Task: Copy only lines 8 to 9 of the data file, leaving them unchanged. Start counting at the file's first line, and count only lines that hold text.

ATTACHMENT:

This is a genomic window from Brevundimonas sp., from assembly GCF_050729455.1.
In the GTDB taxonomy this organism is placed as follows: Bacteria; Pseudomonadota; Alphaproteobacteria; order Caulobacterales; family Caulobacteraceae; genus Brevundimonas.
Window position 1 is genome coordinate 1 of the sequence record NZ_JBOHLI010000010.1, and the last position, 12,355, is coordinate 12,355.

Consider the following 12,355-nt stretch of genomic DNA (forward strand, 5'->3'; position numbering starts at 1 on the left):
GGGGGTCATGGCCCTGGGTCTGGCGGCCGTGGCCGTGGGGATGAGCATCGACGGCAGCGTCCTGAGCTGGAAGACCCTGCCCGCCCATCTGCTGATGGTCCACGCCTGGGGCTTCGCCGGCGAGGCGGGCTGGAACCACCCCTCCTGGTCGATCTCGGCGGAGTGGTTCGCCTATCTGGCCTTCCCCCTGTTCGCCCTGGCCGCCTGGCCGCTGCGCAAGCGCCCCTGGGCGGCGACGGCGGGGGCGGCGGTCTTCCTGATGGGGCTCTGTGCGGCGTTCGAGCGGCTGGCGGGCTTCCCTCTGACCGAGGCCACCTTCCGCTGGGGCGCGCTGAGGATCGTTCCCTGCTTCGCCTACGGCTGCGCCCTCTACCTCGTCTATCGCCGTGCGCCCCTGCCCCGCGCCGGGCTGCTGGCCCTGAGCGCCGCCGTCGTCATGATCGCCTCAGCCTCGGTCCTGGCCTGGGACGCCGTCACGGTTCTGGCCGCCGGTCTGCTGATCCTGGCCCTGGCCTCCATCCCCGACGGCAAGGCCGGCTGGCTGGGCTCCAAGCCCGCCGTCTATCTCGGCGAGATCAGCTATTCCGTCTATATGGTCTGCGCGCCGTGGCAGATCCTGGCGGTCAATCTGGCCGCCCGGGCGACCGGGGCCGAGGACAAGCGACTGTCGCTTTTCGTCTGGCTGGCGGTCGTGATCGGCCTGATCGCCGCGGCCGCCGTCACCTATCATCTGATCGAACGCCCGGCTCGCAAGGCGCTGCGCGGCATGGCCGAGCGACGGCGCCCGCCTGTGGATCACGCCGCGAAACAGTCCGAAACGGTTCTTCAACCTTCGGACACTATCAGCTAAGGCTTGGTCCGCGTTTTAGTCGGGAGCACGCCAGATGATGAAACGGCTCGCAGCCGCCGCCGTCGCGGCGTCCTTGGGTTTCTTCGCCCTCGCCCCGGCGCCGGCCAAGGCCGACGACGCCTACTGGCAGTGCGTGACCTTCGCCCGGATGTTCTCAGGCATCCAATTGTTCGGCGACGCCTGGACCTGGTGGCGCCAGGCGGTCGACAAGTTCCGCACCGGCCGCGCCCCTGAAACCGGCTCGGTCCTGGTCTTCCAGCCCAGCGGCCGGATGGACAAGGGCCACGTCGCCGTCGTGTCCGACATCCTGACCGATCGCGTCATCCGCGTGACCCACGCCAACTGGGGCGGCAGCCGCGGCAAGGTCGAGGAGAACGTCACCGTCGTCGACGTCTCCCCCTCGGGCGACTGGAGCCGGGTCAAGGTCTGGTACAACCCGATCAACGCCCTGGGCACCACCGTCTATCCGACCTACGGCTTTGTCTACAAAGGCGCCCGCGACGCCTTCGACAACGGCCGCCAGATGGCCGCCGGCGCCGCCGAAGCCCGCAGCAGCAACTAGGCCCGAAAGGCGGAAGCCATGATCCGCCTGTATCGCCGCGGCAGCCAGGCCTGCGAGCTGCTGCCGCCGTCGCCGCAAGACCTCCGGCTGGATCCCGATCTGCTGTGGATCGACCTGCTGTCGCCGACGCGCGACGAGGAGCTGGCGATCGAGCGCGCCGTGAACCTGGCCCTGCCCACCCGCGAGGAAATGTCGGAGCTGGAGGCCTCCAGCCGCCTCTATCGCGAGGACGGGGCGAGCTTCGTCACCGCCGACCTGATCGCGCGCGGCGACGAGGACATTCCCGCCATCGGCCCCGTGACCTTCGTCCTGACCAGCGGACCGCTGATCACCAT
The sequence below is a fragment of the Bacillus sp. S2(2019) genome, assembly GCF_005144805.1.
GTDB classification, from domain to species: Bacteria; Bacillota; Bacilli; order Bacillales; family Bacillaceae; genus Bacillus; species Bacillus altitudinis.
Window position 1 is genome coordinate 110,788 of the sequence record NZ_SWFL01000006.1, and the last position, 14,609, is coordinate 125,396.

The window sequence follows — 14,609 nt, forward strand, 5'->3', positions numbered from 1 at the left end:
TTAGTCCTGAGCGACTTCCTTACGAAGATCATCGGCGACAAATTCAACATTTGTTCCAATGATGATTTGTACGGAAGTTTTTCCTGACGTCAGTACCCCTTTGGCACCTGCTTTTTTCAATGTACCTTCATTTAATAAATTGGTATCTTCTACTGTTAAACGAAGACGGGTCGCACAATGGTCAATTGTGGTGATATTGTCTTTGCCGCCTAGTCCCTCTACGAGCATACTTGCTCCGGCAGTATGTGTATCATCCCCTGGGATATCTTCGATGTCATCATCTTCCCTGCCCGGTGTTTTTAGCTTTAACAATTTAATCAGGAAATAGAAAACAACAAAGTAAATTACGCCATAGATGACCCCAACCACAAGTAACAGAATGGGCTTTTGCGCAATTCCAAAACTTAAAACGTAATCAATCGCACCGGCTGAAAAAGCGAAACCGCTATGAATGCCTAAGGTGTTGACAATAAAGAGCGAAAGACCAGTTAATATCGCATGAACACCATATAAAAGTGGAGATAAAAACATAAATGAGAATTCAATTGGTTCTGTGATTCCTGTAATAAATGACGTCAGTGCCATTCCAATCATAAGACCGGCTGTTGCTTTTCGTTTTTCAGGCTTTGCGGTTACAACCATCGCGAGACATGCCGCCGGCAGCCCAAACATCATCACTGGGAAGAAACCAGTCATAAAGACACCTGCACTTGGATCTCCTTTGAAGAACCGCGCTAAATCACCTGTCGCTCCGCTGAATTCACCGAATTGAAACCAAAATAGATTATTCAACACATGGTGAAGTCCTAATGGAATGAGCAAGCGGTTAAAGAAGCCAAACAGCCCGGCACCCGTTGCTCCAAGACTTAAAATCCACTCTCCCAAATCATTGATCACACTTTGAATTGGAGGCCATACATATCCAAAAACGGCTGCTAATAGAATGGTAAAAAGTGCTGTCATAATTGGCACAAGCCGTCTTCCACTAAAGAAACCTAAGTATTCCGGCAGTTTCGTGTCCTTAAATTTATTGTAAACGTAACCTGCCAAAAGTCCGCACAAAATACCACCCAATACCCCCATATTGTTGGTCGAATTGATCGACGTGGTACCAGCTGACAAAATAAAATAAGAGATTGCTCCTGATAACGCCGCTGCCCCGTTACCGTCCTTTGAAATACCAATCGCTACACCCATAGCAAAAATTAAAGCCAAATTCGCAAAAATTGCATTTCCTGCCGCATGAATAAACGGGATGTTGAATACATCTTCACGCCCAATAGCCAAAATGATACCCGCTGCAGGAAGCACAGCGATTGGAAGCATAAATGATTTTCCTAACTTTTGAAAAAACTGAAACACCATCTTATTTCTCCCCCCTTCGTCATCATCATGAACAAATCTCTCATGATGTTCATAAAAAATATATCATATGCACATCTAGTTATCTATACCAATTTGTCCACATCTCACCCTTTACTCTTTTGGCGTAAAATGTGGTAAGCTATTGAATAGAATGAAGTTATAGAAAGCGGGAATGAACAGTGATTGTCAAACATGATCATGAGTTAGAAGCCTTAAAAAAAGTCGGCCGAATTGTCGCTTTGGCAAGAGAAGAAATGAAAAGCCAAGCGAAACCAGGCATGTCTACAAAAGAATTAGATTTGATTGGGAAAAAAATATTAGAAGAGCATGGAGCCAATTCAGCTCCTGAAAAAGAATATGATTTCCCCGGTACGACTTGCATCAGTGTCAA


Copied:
Window position 1 is genome coordinate 110,788 of the sequence record NZ_SWFL01000006.1, and the last position, 14,609, is coordinate 125,396.

The window sequence follows — 14,609 nt, forward strand, 5'->3', positions numbered from 1 at the left end: